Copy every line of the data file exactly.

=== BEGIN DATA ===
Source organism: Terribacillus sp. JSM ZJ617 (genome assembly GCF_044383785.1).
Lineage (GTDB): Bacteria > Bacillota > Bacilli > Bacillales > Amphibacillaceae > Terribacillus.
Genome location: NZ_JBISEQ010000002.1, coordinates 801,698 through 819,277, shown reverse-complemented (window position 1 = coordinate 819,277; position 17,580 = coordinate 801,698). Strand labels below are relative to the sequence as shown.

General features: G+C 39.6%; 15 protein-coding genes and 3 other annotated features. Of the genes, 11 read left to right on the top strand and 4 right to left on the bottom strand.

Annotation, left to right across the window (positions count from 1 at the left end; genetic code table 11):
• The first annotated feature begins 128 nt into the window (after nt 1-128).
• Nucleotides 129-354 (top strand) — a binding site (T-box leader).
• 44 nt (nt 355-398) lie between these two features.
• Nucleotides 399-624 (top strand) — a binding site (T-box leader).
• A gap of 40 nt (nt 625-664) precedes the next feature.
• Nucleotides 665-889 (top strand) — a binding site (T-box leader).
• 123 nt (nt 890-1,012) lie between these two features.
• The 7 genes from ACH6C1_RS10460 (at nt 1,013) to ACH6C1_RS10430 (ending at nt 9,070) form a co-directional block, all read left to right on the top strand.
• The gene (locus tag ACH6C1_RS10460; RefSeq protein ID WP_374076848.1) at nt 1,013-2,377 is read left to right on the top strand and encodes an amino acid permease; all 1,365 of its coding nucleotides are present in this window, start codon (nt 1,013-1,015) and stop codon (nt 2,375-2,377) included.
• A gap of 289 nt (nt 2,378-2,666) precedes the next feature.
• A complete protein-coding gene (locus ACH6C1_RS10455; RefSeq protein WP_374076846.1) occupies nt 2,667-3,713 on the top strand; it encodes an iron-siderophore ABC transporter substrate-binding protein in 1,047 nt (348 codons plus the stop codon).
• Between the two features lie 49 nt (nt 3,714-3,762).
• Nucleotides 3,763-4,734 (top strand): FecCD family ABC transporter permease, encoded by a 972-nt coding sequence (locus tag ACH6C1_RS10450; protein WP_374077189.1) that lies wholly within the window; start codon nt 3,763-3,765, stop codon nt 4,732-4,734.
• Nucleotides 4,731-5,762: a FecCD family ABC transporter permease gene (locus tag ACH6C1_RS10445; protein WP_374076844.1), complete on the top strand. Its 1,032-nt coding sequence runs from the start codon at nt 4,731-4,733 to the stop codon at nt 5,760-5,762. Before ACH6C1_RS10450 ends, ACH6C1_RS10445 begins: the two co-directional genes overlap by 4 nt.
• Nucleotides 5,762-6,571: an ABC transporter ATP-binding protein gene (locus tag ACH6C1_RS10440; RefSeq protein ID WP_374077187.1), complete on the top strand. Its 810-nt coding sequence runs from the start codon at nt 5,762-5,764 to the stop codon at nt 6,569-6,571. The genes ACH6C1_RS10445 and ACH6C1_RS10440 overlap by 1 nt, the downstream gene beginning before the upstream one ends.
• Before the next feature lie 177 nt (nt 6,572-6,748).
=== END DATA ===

Source organism: Terribacillus sp. JSM ZJ617 (genome assembly GCF_044383785.1).
Lineage (GTDB): Bacteria > Bacillota > Bacilli > Bacillales > Amphibacillaceae > Terribacillus.
Genome location: NZ_JBISEQ010000002.1, coordinates 801,698 through 819,277, shown reverse-complemented (window position 1 = coordinate 819,277; position 17,580 = coordinate 801,698). Strand labels below are relative to the sequence as shown.

General features: G+C 39.6%; 15 protein-coding genes and 3 other annotated features. Of the genes, 11 read left to right on the top strand and 4 right to left on the bottom strand.

Annotation, left to right across the window (positions count from 1 at the left end; genetic code table 11):
• The first annotated feature begins 128 nt into the window (after nt 1-128).
• Nucleotides 129-354 (top strand) — a binding site (T-box leader).
• 44 nt (nt 355-398) lie between these two features.
• Nucleotides 399-624 (top strand) — a binding site (T-box leader).
• A gap of 40 nt (nt 625-664) precedes the next feature.
• Nucleotides 665-889 (top strand) — a binding site (T-box leader).
• 123 nt (nt 890-1,012) lie between these two features.
• The 7 genes from ACH6C1_RS10460 (at nt 1,013) to ACH6C1_RS10430 (ending at nt 9,070) form a co-directional block, all read left to right on the top strand.
• The gene (locus tag ACH6C1_RS10460; RefSeq protein ID WP_374076848.1) at nt 1,013-2,377 is read left to right on the top strand and encodes an amino acid permease; all 1,365 of its coding nucleotides are present in this window, start codon (nt 1,013-1,015) and stop codon (nt 2,375-2,377) included.
• A gap of 289 nt (nt 2,378-2,666) precedes the next feature.
• A complete protein-coding gene (locus ACH6C1_RS10455; RefSeq protein WP_374076846.1) occupies nt 2,667-3,713 on the top strand; it encodes an iron-siderophore ABC transporter substrate-binding protein in 1,047 nt (348 codons plus the stop codon).
• Between the two features lie 49 nt (nt 3,714-3,762).
• Nucleotides 3,763-4,734 (top strand): FecCD family ABC transporter permease, encoded by a 972-nt coding sequence (locus tag ACH6C1_RS10450; protein WP_374077189.1) that lies wholly within the window; start codon nt 3,763-3,765, stop codon nt 4,732-4,734.
• Nucleotides 4,731-5,762: a FecCD family ABC transporter permease gene (locus tag ACH6C1_RS10445; protein WP_374076844.1), complete on the top strand. Its 1,032-nt coding sequence runs from the start codon at nt 4,731-4,733 to the stop codon at nt 5,760-5,762. Before ACH6C1_RS10450 ends, ACH6C1_RS10445 begins: the two co-directional genes overlap by 4 nt.
• Nucleotides 5,762-6,571: an ABC transporter ATP-binding protein gene (locus tag ACH6C1_RS10440; RefSeq protein ID WP_374077187.1), complete on the top strand. Its 810-nt coding sequence runs from the start codon at nt 5,762-5,764 to the stop codon at nt 6,569-6,571. The genes ACH6C1_RS10445 and ACH6C1_RS10440 overlap by 1 nt, the downstream gene beginning before the upstream one ends.
• Before the next feature lie 177 nt (nt 6,572-6,748).